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We Asked the Inventor of Post-its About 'Romy & Michele's High School Reunion'

Scientist Art Fry told us what it was like to see Mira Sorvino and Lisa Kudrow lay claim to his iconic invention in the cult classic movie.

Justin Caffier

Justin Caffier

Touchstone

In the age of Facebook, when it's de rigueur to hate-stalk our old classmates' shitty lives, high school reunions have become an increasingly antiquated artifact. Fortunately, on April 25 1997, just at the tail end of their relevancy, they were given a fitting homage in the form of Romy & Michele's High School Reunion.

The film follows Mira Sorvino and Lisa Kudrow as the respective titular characters while they attempt to fabricate interesting lives for themselves in order to impress former classmates at their ten-year reunion. They settle on claiming responsibility for the invention of the ubiquitous, but humble Post-it Note. As we learn in the film, when the girls are called out on their lie, the product was actually developed by scientist Art Fry 20 years earlier. 

I got in touch with Art to ask him his thoughts on the cult movie and high school drama. 

This interview was edited for length and clarity.

Art Fry. Photo via Creative Commons

VICE: Describe what it was like to hear that a major plot point of a big movie hinged on the characters claiming credit for your invention.
Art Fry: It was no surprise. As kids, we all pretended to be different sorts of people. Anytime there is a success, there are a lot of people who will step up later to claim part of it. Actually, there are many people who will have the same new idea almost simultaneously, but few have the ability or stamina to carry through on their idea. It is a lucky thing to live in a point of time and have the resources and skills to make those ideas happen.

Have you seen the movie? What'd you think?
I have seen the movie several times and really enjoyed it! I don't have a copy of it, but people are always asking me if I've seen the movie. I think it has become one of those cult favorites.

In the movie, Michelle says, "Ordinarily when you make glue, first you need to thermoset your resin and then, after it cools, you have to mix in an epoxide, which is really just a fancy-schmancy name for any simple oxygenated adhesive, right? And then I thought maybe, just maybe, you could raise the viscosity by adding a complex glucose derivative during the emulsification process, and, it turns out, I was right." How close is this to accurate when it comes to making Post-its?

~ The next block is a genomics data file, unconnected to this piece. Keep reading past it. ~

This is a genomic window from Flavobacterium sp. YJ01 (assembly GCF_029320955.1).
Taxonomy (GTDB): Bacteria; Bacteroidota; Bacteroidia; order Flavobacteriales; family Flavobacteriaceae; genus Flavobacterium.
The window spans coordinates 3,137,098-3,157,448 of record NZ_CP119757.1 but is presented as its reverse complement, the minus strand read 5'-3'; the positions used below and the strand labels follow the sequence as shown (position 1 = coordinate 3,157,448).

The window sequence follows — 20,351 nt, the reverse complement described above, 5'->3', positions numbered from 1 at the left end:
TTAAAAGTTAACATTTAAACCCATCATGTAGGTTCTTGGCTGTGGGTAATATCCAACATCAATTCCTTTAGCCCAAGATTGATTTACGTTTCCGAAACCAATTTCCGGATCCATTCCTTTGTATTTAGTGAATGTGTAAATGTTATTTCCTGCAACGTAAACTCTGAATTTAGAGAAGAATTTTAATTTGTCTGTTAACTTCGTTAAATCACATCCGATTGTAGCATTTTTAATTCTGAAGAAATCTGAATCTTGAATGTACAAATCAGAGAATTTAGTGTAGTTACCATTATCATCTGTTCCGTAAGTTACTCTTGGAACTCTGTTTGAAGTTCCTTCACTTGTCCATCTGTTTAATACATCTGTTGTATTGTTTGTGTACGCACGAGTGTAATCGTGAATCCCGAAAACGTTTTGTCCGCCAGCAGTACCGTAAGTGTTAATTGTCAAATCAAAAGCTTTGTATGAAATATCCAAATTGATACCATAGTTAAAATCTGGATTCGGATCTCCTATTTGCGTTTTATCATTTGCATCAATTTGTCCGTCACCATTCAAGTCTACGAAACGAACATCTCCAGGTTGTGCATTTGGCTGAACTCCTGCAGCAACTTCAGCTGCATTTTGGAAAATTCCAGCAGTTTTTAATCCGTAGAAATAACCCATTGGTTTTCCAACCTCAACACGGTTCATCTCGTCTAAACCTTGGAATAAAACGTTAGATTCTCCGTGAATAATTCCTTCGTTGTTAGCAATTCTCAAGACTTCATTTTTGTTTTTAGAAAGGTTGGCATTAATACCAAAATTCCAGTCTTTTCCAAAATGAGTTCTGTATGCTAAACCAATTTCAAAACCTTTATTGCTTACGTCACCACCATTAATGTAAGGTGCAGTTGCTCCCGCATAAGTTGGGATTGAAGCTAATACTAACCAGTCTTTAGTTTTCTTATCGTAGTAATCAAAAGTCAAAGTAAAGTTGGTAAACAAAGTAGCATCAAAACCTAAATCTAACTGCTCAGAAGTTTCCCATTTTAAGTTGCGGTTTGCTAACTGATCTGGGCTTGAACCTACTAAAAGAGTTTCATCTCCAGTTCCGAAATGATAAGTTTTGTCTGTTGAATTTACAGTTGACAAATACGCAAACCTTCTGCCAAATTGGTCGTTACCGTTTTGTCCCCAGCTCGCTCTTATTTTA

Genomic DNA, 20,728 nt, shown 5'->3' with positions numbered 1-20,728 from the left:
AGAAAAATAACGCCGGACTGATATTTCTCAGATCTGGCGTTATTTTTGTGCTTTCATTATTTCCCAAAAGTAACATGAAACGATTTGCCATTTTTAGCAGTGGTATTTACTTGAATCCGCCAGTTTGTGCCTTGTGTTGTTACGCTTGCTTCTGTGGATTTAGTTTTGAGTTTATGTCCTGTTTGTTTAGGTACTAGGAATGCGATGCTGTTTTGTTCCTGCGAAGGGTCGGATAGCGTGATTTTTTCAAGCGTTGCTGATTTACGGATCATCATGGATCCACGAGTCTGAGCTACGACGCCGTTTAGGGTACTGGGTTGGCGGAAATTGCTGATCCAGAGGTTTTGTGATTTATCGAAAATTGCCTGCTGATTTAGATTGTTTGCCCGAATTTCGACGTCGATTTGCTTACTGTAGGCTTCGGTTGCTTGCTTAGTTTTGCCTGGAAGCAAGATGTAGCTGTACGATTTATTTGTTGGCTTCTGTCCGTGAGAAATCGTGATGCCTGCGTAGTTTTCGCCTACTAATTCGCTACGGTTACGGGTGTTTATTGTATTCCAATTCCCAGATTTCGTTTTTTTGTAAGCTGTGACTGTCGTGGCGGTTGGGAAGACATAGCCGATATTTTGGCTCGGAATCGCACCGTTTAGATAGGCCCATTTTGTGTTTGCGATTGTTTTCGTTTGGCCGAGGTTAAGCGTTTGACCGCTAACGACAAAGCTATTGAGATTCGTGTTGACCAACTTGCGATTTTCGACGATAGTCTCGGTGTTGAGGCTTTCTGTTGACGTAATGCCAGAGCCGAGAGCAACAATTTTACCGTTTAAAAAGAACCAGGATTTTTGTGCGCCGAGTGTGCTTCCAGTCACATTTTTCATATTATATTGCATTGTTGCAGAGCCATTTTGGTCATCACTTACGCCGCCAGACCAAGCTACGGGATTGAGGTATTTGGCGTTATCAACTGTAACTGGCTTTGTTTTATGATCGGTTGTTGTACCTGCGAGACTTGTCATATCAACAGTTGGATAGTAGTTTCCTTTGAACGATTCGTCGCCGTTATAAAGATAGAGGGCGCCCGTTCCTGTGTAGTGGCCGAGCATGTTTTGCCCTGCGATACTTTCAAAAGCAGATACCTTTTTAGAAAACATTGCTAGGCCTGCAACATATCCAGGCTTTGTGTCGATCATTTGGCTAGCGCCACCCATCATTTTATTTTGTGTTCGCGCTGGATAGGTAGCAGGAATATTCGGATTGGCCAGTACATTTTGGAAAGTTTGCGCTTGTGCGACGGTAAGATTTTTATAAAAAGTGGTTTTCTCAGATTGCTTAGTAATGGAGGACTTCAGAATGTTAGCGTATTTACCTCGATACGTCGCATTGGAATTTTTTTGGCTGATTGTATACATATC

It was completely bogus, and I claim credit for it. When they were putting together the film, they contacted 3M (the multinational conglomerate corporation that makes Post-its) to see if we would have any objection to it and to ask for some technical sounding description they could use for the show. I wrote out a bunch of stuff that had nothing to do with Post-it Notes, and they used it. It sounds more like something you would use to repair your broken dining room chair than the adhesive required for Post-it Notes.

Would you say you're more of a brainy worrywart Romy or an easygoing, roll-with-the-punches Michele?
I would say that I am a composite of the two but not as pretty as either of them. Probably a lot duller, too. You might call me brainy but easygoing and able to roll with the punches. I'm not a worrywart because I know there are many alternate paths to take in any situation where you are stymied. There is a good future out there; you just need to find it.

Are you a fan of any of Mira Sorvino or Lisa Kudrow's other work?
I have seen Lisa on other TV shows and think she is a great actress. I was on a TV show with Mira Sorvino via Skype just last year. The producer wanted her to apologize to me for claiming credit for Post-it Notes. It was fun, and no apologies were required.

What's the most surprising, beautiful, or interesting use of Post-its that you've seen to date?
The most surprising thing for me is how Post-it Notes unlock the creativity of so many people. After all, it is just a slip of paper that allows you to communicate with others or store your thoughts. Yet people use them in all sorts of ways. As a movable sunshade in cars, as digits to make pictures on the windows of buildings, or as origami flowers where the adhesive assists in their crafting. Elderly folks have told me that they can still function as wives, mothers, and grandmothers because they use little notes to remind them as their own short-term memory fails them.

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